New orthopaedic and surgical tower set to open at TMC

Published: Apr. 19, 2013 at 1:21 AM MST|Updated: Mar. 2, 2018 at 4:13 PM MST
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TUCSON, AZ (Tucson News Now) - While no one wants to go through surgery, Tucson Medical Center aims to attract those who need it with the new four-story TMC Orthopaedic and Surgical Tower that will open May 6th.

Tucson Orthopaedic Institute will have its offices on the first floor, and 10 surgical suites on the third. In those suites, surgeons will have screens that can show any records or notes that they need to see. Video of the procedure can be added to a patient's file. Paperwork at admission is also reduced with an computerized record system.

"That will reduce time in the operating room, which of course is going to save costs, it's going to be better for the patient overall, so all of that has been thought about when designing these operating rooms," Dr. Scott V. Slagis with Tucson Orthopaedic Institute said, as he stood in one of the new suites.

The tower is also designed with a sterile core between all of the surgical suites. When surgeons need equipment that might not have been expected, they will have it waiting through the next door instead of in another part of the medical campus.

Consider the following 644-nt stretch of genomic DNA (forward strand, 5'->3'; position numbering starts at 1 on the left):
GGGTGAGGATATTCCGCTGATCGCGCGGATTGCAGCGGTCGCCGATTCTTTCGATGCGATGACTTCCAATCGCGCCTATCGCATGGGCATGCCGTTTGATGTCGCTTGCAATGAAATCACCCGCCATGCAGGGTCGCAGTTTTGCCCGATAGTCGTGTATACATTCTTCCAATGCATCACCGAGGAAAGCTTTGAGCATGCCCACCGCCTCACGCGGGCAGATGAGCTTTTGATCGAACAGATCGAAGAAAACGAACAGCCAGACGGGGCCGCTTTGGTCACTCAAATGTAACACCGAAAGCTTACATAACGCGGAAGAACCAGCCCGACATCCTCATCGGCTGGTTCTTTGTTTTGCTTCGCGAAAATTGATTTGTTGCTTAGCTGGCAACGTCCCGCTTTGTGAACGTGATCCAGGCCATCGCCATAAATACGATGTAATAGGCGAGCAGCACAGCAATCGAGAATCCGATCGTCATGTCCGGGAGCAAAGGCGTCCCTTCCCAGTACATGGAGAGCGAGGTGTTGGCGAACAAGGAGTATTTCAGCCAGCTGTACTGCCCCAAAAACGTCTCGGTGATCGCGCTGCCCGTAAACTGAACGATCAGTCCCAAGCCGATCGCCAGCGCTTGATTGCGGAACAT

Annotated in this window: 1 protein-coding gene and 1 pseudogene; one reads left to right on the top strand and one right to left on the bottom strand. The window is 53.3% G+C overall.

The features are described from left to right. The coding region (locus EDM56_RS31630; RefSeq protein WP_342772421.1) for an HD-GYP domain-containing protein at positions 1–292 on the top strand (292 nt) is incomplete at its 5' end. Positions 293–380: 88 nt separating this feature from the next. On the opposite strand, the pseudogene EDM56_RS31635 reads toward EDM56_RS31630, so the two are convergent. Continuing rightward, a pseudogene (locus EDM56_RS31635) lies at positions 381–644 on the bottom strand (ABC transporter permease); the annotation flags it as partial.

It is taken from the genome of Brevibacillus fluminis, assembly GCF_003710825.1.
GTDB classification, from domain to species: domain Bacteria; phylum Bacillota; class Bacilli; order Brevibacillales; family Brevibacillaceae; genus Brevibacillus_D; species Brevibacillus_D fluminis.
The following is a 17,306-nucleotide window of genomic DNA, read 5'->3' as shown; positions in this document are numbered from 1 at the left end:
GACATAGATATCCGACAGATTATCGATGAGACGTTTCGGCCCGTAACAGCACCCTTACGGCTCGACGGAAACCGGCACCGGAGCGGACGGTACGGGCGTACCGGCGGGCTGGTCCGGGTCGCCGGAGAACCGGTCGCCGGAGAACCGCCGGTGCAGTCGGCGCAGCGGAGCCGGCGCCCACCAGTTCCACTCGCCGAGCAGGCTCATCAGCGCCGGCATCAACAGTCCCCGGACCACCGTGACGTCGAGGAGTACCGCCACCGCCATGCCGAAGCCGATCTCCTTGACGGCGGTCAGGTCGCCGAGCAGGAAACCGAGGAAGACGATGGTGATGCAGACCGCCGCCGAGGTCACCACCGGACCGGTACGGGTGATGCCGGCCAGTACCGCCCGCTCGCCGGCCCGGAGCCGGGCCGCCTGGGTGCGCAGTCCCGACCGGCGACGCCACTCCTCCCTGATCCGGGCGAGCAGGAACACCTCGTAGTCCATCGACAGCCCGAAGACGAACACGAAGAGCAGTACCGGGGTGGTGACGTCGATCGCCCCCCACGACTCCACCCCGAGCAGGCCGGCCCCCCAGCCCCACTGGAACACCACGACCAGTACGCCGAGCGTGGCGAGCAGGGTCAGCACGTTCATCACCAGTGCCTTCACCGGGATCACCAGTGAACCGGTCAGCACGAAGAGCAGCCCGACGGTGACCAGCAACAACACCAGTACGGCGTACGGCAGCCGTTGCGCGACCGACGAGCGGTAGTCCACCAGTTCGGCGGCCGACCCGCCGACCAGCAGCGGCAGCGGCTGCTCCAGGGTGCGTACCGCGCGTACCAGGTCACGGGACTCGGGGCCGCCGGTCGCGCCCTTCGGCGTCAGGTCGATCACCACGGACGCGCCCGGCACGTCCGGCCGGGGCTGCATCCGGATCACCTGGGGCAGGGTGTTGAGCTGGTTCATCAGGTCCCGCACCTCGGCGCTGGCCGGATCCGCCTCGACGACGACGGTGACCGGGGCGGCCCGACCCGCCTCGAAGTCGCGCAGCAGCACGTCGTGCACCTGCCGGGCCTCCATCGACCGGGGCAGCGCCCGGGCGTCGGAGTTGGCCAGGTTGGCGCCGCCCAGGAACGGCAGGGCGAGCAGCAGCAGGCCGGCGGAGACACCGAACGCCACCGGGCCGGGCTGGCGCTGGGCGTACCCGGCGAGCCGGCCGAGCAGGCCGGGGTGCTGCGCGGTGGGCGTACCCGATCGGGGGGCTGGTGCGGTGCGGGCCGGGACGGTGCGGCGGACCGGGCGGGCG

"And that can only be better for the patient, not only in the maintenance of that equipment, keeping it in this sterile core, protected, but in being immediately available to the operating room, and that can save patients time in the operating room which translates to better outcomes, " Dr. Slagis said.

The building includes 14 surgical suites on the second floor for almost all types of surgery to include cardiac and vascular, and includes a dedicated pediatric area. Two hybrid rooms allow for non-invasive surgeries to quickly accommodate more involved procedures if the need arises.

The tower has forty private patient rooms that are designed for convenience, from an all-in-one television and assistance-call console to chairs that become beds in seconds for family and friends. Pocket doors to the bathrooms allow easy access for patients.

"When a door opens out, it's difficult to get equipment in there, wheelchairs in the cases of some of these patients, IV poles and other kinds of equipment. These sliding to the side really take that out of the equation," said Linda Wojtowicz, vice president and COO for TMC.

The tower is expected to add to TMC's prominence for surgery while also furthering Tucson Orthopaedic Institute's reputation, not only in Tucson but statewide and beyond.

"It's exciting for all of us. Patients are really going to be better for having had this," Wojtowicz said.

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